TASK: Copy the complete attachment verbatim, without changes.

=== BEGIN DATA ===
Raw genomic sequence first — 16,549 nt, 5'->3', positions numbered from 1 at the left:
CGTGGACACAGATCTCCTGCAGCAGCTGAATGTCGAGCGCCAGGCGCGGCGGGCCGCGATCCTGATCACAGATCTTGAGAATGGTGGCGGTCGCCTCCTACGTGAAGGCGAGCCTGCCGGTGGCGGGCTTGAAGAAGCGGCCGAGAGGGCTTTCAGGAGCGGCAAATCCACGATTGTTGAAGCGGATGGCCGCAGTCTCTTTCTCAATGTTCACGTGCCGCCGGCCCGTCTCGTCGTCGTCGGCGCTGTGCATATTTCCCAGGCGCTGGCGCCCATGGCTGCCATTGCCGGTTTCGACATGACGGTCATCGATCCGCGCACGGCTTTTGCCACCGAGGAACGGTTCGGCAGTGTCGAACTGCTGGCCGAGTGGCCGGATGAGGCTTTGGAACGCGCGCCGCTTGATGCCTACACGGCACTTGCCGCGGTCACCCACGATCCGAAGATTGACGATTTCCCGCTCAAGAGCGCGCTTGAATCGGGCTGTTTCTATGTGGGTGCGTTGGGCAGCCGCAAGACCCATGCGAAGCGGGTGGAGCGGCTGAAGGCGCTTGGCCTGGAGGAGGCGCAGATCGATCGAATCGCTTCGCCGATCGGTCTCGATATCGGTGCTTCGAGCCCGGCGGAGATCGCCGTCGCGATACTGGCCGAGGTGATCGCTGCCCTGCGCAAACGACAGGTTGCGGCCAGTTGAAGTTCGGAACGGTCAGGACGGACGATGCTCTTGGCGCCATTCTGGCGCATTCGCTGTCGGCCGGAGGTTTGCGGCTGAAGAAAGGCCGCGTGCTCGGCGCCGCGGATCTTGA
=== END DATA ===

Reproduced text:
Raw genomic sequence first — 16,549 nt, 5'->3', positions numbered from 1 at the left:
CGTGGACACAGATCTCCTGCAGCAGCTGAATGTCGAGCGCCAGGCGCGGCGGGCCGCGATCCTGATCACAGATCTTGAGAATGGTGGCGGTCGCCTCCTACGTGAAGGCGAGCCTGCCGGTGGCGGGCTTGAAGAAGCGGCCGAGAGGGCTTTCAGGAGCGGCAAATCCACGATTGTTGAAGCGGATGGCCGCAGTCTCTTTCTCAATGTTCACGTGCCGCCGGCCCGTCTCGTCGTCGTCGGCGCTGTGCATATTTCCCAGGCGCTGGCGCCCATGGCTGCCATTGCCGGTTTCGACATGACGGTCATCGATCCGCGCACGGCTTTTGCCACCGAGGAACGGTTCGGCAGTGTCGAACTGCTGGCCGAGTGGCCGGATGAGGCTTTGGAACGCGCGCCGCTTGATGCCTACACGGCACTTGCCGCGGTCACCCACGATCCGAAGATTGACGATTTCCCGCTCAAGAGCGCGCTTGAATCGGGCTGTTTCTATGTGGGTGCGTTGGGCAGCCGCAAGACCCATGCGAAGCGGGTGGAGCGGCTGAAGGCGCTTGGCCTGGAGGAGGCGCAGATCGATCGAATCGCTTCGCCGATCGGTCTCGATATCGGTGCTTCGAGCCCGGCGGAGATCGCCGTCGCGATACTGGCCGAGGTGATCGCTGCCCTGCGCAAACGACAGGTTGCGGCCAGTTGAAGTTCGGAACGGTCAGGACGGACGATGCTCTTGGCGCCATTCTGGCGCATTCGCTGTCGGCCGGAGGTTTGCGGCTGAAGAAAGGCCGCGTGCTCGGCGCCGCGGATCTTGA